A customer-centric approach means getting the product to your customer. Rubbish products don't succeed. But neither do good products, if you can't deliver on a promise. Here's why CIOs need to be as focused on logistics as they are on the best new tech.

I recently took delivery of a brand new smartphone. Very recently. Too recently in fact.

This particular phone is a brilliant piece of tech, but there was a gap of almost three weeks between me parting with money online and finally receiving my handset. In the intervening days there were a couple of issues, and there was not a great deal of communication, culminating with a text message from the courier asking me to pony up an additional £31 to pay import duty before I could get my device.

There were mitigating circumstances. And anyway this was okay for me as a tech journalist trying to get in a product to review, but would be not so great if you are a consumer waiting for a new phone. In fact, in that circumstance I'd expect that most people would simply cancel the order. A total failure.

As consumer tech has become commoditised, and virtually all computational devices good enough for purpose, the ability to get a product in the hand of the consumer has become paramount. We live in a world in which people expect their desires to be immediately sated. If you buy something online, you want it tomorrow at the latest. 

The same is true of all customers, even in the business-to-business world. All CIOs have customers, internal or external. It doesn't matter how good is your product, delivering that product into the hands of your customer is key to your success.

Tim Cook - only the logistics guy

Don't believe me? Consider Apple. Yes, Apple designs and builds great products. It markets them (and itself) beautifully. But Apple is also brilliant at managing its levels of stock, and getting the product you speficied into your clammy mitts within hours of you making a purchase.

This latter aspect was critical to Apple's post-Steve Jobs' return success. Yes, Jobs, Ive and the rest created amazing category-changing products such as the iPod, iPhone and iPad. But it was Tim Cook who made the business aspects work.

Prior to joining Apple, Cook worked for both IBM and Compaq in fulfilment and operations roles. He joined Apple as a senior vice president of Worldwide Operations, and before he was CEO he was Chief Operations Officer. He's the operations guy. The man who looks after logistics.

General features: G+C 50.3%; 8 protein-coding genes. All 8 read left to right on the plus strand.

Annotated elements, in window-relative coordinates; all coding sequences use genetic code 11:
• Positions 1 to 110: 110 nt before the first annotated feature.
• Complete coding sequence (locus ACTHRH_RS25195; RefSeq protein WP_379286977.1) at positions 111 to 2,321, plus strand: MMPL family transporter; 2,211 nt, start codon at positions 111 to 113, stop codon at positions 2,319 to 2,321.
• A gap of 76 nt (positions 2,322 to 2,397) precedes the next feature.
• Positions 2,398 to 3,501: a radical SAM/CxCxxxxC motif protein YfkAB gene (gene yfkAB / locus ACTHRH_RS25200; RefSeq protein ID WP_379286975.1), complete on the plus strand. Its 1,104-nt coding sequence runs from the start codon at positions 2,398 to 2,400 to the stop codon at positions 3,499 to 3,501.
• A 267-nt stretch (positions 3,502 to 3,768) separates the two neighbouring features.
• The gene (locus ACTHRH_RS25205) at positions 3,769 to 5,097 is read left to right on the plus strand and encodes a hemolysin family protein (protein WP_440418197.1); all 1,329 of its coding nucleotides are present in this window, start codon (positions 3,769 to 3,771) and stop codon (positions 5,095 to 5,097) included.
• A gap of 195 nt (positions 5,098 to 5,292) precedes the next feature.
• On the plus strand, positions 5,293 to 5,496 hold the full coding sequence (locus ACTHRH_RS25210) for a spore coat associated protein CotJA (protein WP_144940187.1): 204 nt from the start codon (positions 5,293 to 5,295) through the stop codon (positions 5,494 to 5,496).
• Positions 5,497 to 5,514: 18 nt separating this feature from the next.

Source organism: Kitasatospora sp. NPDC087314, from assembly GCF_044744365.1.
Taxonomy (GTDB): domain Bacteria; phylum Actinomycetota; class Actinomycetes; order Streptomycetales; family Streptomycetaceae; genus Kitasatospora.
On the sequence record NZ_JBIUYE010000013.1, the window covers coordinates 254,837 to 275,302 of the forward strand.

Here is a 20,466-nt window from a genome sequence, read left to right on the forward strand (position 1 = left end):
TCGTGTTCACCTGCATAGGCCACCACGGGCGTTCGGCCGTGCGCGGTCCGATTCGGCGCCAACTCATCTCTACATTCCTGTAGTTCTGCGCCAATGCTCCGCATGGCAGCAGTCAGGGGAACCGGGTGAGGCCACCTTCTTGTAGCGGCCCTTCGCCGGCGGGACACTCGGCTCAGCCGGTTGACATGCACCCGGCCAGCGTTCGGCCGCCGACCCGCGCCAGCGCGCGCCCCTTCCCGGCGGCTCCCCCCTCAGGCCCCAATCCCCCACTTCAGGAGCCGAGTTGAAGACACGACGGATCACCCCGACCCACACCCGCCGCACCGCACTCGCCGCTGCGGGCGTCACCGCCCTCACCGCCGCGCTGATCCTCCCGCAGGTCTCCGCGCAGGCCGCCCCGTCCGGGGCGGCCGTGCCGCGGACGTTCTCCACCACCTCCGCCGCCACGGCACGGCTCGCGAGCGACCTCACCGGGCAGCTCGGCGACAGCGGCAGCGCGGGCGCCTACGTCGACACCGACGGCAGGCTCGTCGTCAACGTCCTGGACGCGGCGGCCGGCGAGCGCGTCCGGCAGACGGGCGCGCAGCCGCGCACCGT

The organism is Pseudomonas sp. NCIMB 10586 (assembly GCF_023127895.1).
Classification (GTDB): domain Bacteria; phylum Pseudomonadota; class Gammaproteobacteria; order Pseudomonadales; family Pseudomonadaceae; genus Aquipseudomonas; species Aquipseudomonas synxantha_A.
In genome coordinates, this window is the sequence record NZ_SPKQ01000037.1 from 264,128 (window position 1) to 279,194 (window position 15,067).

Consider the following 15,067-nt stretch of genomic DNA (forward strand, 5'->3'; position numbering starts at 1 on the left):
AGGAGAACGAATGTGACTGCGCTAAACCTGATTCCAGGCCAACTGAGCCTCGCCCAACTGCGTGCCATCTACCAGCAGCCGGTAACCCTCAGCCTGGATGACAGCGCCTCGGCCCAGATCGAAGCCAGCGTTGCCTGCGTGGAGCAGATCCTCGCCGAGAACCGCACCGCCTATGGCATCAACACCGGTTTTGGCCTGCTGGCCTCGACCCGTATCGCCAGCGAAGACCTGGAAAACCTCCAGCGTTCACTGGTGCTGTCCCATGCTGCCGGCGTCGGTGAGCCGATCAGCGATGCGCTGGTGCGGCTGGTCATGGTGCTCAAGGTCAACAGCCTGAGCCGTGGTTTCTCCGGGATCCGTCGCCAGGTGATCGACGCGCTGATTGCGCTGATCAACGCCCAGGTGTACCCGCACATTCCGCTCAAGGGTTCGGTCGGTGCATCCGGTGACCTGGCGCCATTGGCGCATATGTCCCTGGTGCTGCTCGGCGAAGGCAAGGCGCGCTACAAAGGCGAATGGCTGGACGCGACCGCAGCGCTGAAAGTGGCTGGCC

He can be credited with changing Apple from a brilliant but slightly shambollic company into the ruthless corporate machine that can build hundreds of thousands of iPads without the outside world getting a glimpse of what an iPad is. He's the guy who makes sure that Apple never has more than a few days' worth of unsold inventory. He's the reason that Apple makes a billion Dollars a quarter. And that's why the Steve Jobs wanted Cook to follow him as CEO.

It has been argued in some corners of the web that Cook lacks Jobs' vision and creativity. It could hardly be otherwise. But he understands fully that the customer experience is only part about the product itself. Delivering on a promise is everything. And the CIO is often responsible for the systems and processes by which the product gets to the customer. (See also: How to become a CIO: 17 essential IT career tips for getting a CIO job.)

Amazon - only a book store

To find a company-wide example of the importance of delivery, you need look only as far as Amazon.

Amazon was an online book store, remember. But really, from day one, Amazon was about moving product from a to b. Jeff Bezos set up Amazon in Washington DC so that the fewest possible number of his customers would have to pay additional taxes from buying a book within their home state. He was already thinking about logistics. But the genius of Amazon as it grew in the US and beyond was the ability to get you the things you wanted, as soon as possible.

The UK is only a small country, but isn't it staggering that you can buy just about anything from Amazon on one day, and have it at your day the following morning? Logistics is what Amazon excels at, and it's why it has such a huge business. The Kindle, Kindle Fire and Fire Phone ranges builds from this. Yes they are ereaders, tablets and smartphones, but to Amazon they are simply another way of getting virtual products to you. Immediately. (They are also another way of you ordering physical products, which you can receive tomorrow.)

There is a fascinating anecdote in the definitive Amazon book 'The Everything Store', in which the senior execs are visiting a distribution centre in order to iron out problems in the logistics systems. An academic happens to be present, and expresses amazement at the fact that Bezos - the billionaire founder and CEO - is literally inside the factory machinary, sleeves rolled up, trying to understand exactly how things work in order to improve them. The point isn't that Bezos has an obsession with detail (although the book contends that he does). Rather it is that the person who is driving Amazon's strategy understands that the key to its success is delivery. 

Rubbish products don't sell, but great products rarely succeed if the logistics and operations aren't taken care of. Delivery is not just important, it is the most important word in tech. And the CIO is often the person best-placed to smooth the path between customer and product. (Read next: Evolution of the CIO - From IT gatekeeper to strategic business leader.)